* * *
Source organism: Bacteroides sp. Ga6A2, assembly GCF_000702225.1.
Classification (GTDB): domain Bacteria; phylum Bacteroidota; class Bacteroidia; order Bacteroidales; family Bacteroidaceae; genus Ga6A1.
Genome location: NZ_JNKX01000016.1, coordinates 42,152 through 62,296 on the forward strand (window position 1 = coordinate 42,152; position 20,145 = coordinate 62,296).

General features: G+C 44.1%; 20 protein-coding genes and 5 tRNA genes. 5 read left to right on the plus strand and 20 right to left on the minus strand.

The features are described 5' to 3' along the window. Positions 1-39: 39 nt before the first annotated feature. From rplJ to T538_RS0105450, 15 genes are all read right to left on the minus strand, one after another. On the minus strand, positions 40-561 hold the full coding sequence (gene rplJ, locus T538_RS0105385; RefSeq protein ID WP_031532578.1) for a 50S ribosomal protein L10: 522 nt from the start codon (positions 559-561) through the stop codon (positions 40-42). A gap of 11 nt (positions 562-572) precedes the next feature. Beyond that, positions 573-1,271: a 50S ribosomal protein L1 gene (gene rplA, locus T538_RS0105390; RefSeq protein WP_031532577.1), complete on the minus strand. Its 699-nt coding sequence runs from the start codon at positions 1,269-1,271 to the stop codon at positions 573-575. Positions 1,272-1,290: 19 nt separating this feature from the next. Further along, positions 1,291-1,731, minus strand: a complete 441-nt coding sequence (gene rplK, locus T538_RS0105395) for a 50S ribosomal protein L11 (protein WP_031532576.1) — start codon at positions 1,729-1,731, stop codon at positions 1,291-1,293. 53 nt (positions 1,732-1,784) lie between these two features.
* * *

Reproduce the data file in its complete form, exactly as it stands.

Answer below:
Source organism: Bacteroides sp. Ga6A2, assembly GCF_000702225.1.
Classification (GTDB): domain Bacteria; phylum Bacteroidota; class Bacteroidia; order Bacteroidales; family Bacteroidaceae; genus Ga6A1.
Genome location: NZ_JNKX01000016.1, coordinates 42,152 through 62,296 on the forward strand (window position 1 = coordinate 42,152; position 20,145 = coordinate 62,296).

General features: G+C 44.1%; 20 protein-coding genes and 5 tRNA genes. 5 read left to right on the plus strand and 20 right to left on the minus strand.

The features are described 5' to 3' along the window. Positions 1-39: 39 nt before the first annotated feature. From rplJ to T538_RS0105450, 15 genes are all read right to left on the minus strand, one after another. On the minus strand, positions 40-561 hold the full coding sequence (gene rplJ, locus T538_RS0105385; RefSeq protein ID WP_031532578.1) for a 50S ribosomal protein L10: 522 nt from the start codon (positions 559-561) through the stop codon (positions 40-42). A gap of 11 nt (positions 562-572) precedes the next feature. Beyond that, positions 573-1,271: a 50S ribosomal protein L1 gene (gene rplA, locus T538_RS0105390; RefSeq protein WP_031532577.1), complete on the minus strand. Its 699-nt coding sequence runs from the start codon at positions 1,269-1,271 to the stop codon at positions 573-575. Positions 1,272-1,290: 19 nt separating this feature from the next. Further along, positions 1,291-1,731, minus strand: a complete 441-nt coding sequence (gene rplK, locus T538_RS0105395) for a 50S ribosomal protein L11 (protein WP_031532576.1) — start codon at positions 1,729-1,731, stop codon at positions 1,291-1,293. 53 nt (positions 1,732-1,784) lie between these two features.